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Behind The Glass: Modern Tailor

· 100 Years of Kravet ·

April 11, 2018

A century ago one man arrived in New York from Russia, with big dreams and humble beginnings. Samuel Kravet did, however, possess one valuable; an artisan craft.

Samuel, who began working as a tailor on the lower east side of Manhattan, came to establish a thriving family business that now, in its 100th year, celebrates and commemorates with Modern Tailor, an extraordinary collection of elegant fabrics and complementary wallcoverings.

“Kravet Couture is taking a page from its origin story with this collection. The artisan skill that started it all, sewing, is center stage in Modern Tailor, but ushered into the modern day,” Scott Kravet said.

This collection reflects on where it all began, with a strong nod to fashion, drawing inspiration from the runway with a focus on bespoke tailoring techniques. He then began selling rubber straps that men would use to keep the sleeves on their button-down shirts up,” Kravet said. Back then, there was a one-size-fits-all shirt size policy! After spending much time inside the homes of his wealthy clients, Samuel Kravet discovered a new niche market, selling tassels and tie-backs for drapes.

Dresscode is an updated houndstooth, while New Suit features an updated take on patchwork with large contrasting stripes. Contemporary color stories and modern construction reimagines the patterns that Samuel fell in love with, rendering them relevant to today.

Additionally, the Proxmire fabric is an exploded weave that’s meant to mimic your favorite cable knit sweater. Catwalk stands out as a reinvented chevron inspired by an original document from the Kravet Archive. The pattern originated in Turkey and this hand-woven document was hand-dyed with vegetable dye, which makes it truly once-in-a-century.

Six coordinating wallcoverings round out this collection, featuring screen and digitally printed patterns. Last Look is a custom hand-painted pattern with a textured stitch effect that adds three-dimensional texture, while Running Stich has a glamorous feel made of faux leather and hints of metallic. Leaf Sketch and Proxmire are graphic, two screen-printed patterns.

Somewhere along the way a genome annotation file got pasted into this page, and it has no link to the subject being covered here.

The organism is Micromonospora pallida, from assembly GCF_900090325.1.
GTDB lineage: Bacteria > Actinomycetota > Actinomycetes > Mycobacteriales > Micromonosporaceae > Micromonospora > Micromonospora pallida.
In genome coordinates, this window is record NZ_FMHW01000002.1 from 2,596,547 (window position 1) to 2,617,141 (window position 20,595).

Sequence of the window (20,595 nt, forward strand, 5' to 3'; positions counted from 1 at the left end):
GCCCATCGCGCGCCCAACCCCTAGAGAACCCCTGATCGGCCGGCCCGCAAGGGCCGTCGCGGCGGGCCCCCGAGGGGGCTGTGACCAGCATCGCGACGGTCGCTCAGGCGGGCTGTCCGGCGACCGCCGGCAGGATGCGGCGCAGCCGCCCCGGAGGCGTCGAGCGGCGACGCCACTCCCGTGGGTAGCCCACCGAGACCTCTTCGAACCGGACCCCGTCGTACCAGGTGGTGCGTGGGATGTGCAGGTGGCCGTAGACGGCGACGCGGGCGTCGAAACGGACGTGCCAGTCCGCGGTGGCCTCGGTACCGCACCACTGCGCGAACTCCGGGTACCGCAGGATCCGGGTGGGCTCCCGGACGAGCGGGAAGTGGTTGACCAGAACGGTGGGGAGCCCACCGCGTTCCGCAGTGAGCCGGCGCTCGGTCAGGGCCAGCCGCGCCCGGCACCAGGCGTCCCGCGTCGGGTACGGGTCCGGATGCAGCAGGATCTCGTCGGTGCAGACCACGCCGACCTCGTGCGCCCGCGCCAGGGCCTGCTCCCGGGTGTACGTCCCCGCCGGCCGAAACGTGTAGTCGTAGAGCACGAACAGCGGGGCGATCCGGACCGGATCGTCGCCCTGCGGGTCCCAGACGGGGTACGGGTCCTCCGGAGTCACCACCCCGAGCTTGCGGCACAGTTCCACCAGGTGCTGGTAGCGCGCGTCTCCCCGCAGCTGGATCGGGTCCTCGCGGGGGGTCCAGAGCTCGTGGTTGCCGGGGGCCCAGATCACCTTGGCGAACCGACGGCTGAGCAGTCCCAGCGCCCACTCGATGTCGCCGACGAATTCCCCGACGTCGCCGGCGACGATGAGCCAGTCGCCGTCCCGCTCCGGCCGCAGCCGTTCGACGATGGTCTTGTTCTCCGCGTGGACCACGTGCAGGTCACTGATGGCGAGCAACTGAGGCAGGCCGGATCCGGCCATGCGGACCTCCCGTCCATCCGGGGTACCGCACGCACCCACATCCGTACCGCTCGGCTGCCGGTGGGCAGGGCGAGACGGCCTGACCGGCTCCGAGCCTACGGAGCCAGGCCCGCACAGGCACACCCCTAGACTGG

Modern Tailor’s tribute to high-end fashion trends can also be seen depicted within the DDB 3rd Avenue entrance window. Tweeds, pleats, quilts, knits and more create a storied look with a modern twist for this homage vignette.

“The fabric collection, Modern Tailor, is a testament to the history of the company itself. Samuel Kravet, a tailor from Russia, arrived in NY with the artisan craft of sewing,” said Doug Garfinkle, EVP Showroom Merchandising, Kravet Inc. “From those humble beginnings rose the company that we know today. This window and collection marry the two concepts together.”

For the display, Garfinkle explained that the first must-have was the large mural photography of the Lower East Side of Manhattan, where the magic really started. A few vintage and antique elements of the window also add to its overall storyline. The old-fashioned sewing machine is from Ellen Kravet’s personal collection!

The new collection works seamlessly together within the display, much like how one would put together an outfit. Spice tones, steel blues, and blush pinks are mixed with menswear-inspired grays and camel neutrals, along with fashion-forward peacock teal and rich navy, making the vignette and the collection truly pop.

“Windows are theatrical and theatre is best viewed live – So are windows,” Garfinkle said, eloquently explaining that, “The window tells the history of the company through observation, like a giant curiosity cabinet filled with memories.”

Samuel Kravet’s skilled artistry is mirrored in the details highlighted within this elegant collection and display. Finely stitched embroideries, pleated fabrics, patch-worked wools, and cozy cable chenilles are reinvented into luxurious fabrics and wallcoverings relevant for the layered decorating of today.

“Our clients love the family history of the company; the fact that we are now working with the 5th generation is remarkable, Garfinkle said. “The viewers [of the window], our clients, are part of that history as well, and hopefully this presentation brings them closer to our core.”

Follow the story in Kravet locations within the DDB Suite 1202, PDC Suite B624, DCH Suite 150 and DCOTA Suite B-180.

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